Pardee RAND News & Events

Pardee RAND Graduate School students, alumni, and faculty are often in the news, writing blogs, publishing research, speaking at events, and more. Other pages (student blog posts, alumni news, faculty blog posts, featured research) provide filtered views of Pardee RAND news and announcements; here we present a complete compilation of ALL the news that's fit to share.

  • Students Compete in (and Win!) Hackathons

    Dec 6, 2018

    Sometimes described as "invention festivals," hackathons are multi-day events in which people collaborate intensively in an effort to solve a specific problem. Many hackathons involve technology — the word being a portmanteau of "hack" and "marathon" — but teams also include designers, subject-matter experts, and others. With the launch of the Tech and Narrative Lab, Pardee RAND has taken a leap into this area by hosting its own internal events and encouraging student participation in regional competitions.

  • Fall 2018 Alumni Newsletter Highlights Hackathons, New Cohort

    Dec 6, 2018

    Pardee RAND's latest cohort arrived this fall for a two-week bootcamp that included a policy analysis immersion, one of the newest elements of the school's redesign. The Tech & Narrative Lab also broadened student horizons through an opioid hackathon, and Career Services engaged dozens of alumni through a series of new activities.

  • New Career Services Events Increase Alumni Engagement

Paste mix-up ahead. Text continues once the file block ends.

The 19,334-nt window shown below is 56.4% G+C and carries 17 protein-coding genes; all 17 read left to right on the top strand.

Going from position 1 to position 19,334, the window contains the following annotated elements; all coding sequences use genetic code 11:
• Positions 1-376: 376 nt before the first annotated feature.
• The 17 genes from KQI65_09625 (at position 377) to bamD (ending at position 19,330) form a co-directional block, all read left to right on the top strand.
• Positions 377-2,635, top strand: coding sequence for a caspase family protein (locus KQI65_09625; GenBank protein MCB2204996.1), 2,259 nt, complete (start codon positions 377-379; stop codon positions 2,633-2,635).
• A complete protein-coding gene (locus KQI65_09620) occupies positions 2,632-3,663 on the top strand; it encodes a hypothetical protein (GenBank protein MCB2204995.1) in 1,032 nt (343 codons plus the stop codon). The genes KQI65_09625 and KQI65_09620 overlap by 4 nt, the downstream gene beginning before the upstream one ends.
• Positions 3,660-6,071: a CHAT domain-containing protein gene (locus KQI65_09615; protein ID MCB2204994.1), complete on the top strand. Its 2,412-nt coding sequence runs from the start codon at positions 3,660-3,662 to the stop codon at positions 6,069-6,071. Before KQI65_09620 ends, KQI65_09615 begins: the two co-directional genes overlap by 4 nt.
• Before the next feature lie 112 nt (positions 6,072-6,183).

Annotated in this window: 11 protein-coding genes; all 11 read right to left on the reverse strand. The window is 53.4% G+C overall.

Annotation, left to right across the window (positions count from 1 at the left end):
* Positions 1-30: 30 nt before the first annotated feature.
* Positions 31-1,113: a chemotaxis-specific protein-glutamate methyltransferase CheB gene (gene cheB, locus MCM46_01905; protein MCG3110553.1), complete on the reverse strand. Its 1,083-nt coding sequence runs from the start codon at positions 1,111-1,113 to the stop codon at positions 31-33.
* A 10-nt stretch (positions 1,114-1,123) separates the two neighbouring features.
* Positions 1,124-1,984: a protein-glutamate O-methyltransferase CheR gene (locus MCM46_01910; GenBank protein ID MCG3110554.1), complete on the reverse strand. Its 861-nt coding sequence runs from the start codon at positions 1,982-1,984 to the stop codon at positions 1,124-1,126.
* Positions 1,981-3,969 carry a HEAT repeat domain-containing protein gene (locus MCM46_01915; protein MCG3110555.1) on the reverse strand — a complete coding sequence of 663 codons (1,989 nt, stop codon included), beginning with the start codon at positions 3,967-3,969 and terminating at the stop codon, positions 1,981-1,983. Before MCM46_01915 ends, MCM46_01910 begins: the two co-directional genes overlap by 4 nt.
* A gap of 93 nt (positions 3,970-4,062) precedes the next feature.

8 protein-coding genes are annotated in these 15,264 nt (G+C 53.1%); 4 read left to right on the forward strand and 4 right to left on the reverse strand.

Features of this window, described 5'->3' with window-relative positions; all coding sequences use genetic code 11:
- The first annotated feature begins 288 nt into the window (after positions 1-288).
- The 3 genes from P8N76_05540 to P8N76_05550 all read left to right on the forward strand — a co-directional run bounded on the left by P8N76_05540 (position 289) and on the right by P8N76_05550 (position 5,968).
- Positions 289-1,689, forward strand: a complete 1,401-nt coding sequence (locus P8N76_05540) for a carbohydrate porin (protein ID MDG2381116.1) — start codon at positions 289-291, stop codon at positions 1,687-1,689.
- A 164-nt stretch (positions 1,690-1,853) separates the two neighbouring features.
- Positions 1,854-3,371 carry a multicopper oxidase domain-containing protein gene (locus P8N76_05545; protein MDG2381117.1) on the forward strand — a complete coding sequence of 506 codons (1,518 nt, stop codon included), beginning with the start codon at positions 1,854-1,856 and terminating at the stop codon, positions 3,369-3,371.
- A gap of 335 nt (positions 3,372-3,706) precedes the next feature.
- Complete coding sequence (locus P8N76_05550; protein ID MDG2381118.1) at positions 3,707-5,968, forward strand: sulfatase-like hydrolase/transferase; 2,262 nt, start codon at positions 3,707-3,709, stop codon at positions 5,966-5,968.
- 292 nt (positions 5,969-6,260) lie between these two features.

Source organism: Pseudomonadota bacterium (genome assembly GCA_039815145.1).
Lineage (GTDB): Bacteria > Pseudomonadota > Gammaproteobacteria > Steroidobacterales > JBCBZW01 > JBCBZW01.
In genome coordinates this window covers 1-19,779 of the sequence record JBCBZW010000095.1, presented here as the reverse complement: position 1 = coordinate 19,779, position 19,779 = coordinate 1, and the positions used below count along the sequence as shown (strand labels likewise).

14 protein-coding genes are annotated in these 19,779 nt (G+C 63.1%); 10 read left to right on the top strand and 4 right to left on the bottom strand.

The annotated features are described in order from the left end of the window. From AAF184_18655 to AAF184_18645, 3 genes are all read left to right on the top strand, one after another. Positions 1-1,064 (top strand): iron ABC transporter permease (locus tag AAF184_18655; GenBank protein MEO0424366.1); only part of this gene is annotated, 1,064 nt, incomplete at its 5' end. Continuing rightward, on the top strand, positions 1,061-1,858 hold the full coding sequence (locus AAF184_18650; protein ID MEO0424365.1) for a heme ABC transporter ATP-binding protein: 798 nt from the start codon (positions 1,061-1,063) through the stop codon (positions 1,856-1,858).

Dec 6, 2018

    Many of Pardee RAND's career-focused events would not be possible without alumni participation. Nearly two dozen alumni helped mentor and network with students through exciting new activities this fall.

  • Opening Up the 5.9 GHz Frequency Band for WiFi Use Could Result in Significant Economic Benefits

    Nov 29, 2018

    Few empirically driven estimates explore how WiFi contributes to the economy. Students Diana Gehlhaus Carew, Nicholas Martin, and Jesse Lastunen (all cohort '15) filled this gap by estimating the potential economic value of opening the 5.9 GHz frequency band.

  • Why North Korea Sanctions Relief Is Inappropriate at This Time

    Nov 26, 2018

    In early 2018, Kim Jong Un signaled that he was ready to negotiate with the United States on abandoning North Korea's nuclear weapons. But since then, Pyongyang hasn't taken steps to denuclearize. Alum Bruce Bennett (cohort '75) says the DPRK's actions speak louder than its words.

  • Celebrating the Career of Alum Jeffrey Wasserman

    Nov 26, 2018